Black, Patrick (DNB00)

BLACK, PATRICK, M.D. (1813–1879), physician, was son of Colonel Patrick Black, of the Bengal cavalry, and like his father was called after his ancestor, Sir Patrick Dun, president of the Irish College of Physicians in 1681. He was born at Aberdeen in 1813, was sent to Eton in 1828, matriculated at Christ Church in 1831, and graduated M.D. at Oxford in 1836. In 1842 he was elected assistant physician to St. Bartholomew's Hospital, in 1851 Warden of its college, in 1860 physician to the hospital, and somewhat later lecturer on medicine in the school. Black was a tall and handsome man, and the trust which his open countenance encouraged was never disappointed. He was a careful observer, a just reasoner, well read in medicine, a scholar who enjoyed literature, a physician who, as one of his patients remarked, hastened no one into the grave, yet he never attained a large practice. That he was a man of considerable property perhaps stood in his way, but another reason was that he had so little belief in treatment that both students and patients perceived that he regarded his own prescription as a ceremonial observance rather than as a practical measure. He even questioned the value of quinine as a remedy for ague. In 1855 Black wrote a short treatise: ‘Chloroform; how shall we ensure safety in its administration?’ In 1867 he revised the Latin part of the ‘Nomenclature of Diseases’ for the College of Physicians, of which he was a fellow and three times censor. In 1876 he published a popular lecture on ‘Respiration,’ a pamphlet on ‘Scurvy,’ and an ‘Essay on the Use of the Spleen.’ His sceptical turn of mind is noticeable in all: he doubts whether chloroform ever causes death except by simple suffocation, doubts whether lime juice prevents scurvy, and doubts whether the spleen does anything but regulate the current of the blood. His scepticism was an infirmity which prevented his accumulated observation from yielding its proper fruit, but it did not affect his personal relations with mankind. He was sound in his judgment of character, firm in his friendship, and universal in his kindness. He died on 12 Oct. 1879. His colleague, Dr. Reginald Southey, wrote his memoir in the St. Bartholomew's Hospital Reports, vol. xv., and his former house physician, Dr. R. Bridges, published in 1876 a Latin poem dedicated to Dr. Black. and describing in Ovidian verse his personal appearance, character, and manner of teaching.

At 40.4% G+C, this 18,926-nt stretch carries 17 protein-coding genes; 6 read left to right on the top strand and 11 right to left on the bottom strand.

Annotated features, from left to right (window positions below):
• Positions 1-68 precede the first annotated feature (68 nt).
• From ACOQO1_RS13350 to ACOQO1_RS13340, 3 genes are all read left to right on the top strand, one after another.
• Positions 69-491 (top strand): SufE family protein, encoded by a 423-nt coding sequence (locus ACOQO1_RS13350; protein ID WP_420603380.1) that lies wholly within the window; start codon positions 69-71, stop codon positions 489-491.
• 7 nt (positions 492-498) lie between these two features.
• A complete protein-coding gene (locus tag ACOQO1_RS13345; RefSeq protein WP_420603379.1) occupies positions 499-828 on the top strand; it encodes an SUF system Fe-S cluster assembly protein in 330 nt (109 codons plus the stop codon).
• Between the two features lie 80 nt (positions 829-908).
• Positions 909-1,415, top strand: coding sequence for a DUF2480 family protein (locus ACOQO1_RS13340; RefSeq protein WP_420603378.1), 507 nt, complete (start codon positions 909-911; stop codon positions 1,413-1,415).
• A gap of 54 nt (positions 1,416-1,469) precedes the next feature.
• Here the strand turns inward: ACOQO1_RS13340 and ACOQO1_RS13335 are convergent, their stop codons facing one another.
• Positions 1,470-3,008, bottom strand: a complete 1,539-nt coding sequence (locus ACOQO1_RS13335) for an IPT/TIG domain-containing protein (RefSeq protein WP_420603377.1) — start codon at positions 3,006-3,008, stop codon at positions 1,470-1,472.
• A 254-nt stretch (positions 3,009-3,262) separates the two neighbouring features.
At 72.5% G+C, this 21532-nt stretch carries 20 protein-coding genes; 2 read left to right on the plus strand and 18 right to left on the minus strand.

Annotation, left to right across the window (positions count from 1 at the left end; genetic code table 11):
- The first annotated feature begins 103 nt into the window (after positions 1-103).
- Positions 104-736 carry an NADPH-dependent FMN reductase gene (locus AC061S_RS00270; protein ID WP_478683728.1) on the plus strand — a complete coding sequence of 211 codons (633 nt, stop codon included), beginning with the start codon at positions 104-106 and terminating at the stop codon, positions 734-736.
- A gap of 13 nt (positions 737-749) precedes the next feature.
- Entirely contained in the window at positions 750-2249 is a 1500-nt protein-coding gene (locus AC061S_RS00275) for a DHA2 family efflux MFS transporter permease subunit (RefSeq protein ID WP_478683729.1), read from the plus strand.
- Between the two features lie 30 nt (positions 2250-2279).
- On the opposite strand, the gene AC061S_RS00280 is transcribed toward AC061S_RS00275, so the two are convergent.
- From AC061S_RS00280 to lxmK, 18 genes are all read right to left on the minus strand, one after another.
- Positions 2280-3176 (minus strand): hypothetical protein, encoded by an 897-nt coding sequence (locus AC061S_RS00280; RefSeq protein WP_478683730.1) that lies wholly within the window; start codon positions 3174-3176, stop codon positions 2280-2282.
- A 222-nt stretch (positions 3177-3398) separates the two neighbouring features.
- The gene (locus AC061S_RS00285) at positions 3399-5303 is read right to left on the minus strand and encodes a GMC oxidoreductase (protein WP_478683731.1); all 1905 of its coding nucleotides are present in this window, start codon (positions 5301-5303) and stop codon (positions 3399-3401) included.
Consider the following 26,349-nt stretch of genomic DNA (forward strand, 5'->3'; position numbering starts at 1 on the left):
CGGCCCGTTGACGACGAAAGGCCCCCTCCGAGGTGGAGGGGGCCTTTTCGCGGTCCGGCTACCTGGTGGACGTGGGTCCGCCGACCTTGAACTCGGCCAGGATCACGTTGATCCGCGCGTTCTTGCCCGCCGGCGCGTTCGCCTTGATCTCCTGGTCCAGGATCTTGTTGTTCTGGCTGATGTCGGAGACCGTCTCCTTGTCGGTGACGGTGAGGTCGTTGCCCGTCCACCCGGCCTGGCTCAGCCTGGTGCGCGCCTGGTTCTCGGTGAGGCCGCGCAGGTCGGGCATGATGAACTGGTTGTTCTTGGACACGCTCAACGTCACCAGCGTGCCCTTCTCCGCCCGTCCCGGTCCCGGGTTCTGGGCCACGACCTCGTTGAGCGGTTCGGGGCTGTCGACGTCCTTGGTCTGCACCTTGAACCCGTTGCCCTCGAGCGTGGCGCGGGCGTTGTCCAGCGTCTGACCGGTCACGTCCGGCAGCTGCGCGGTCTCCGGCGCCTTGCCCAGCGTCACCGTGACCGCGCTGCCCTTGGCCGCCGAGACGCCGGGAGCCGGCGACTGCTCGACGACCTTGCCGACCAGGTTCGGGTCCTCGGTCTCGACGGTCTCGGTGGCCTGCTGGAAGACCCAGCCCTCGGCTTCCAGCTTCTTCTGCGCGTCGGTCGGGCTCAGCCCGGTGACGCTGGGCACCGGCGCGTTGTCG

[Southey's Memoir; personal knowledge.]

N. M.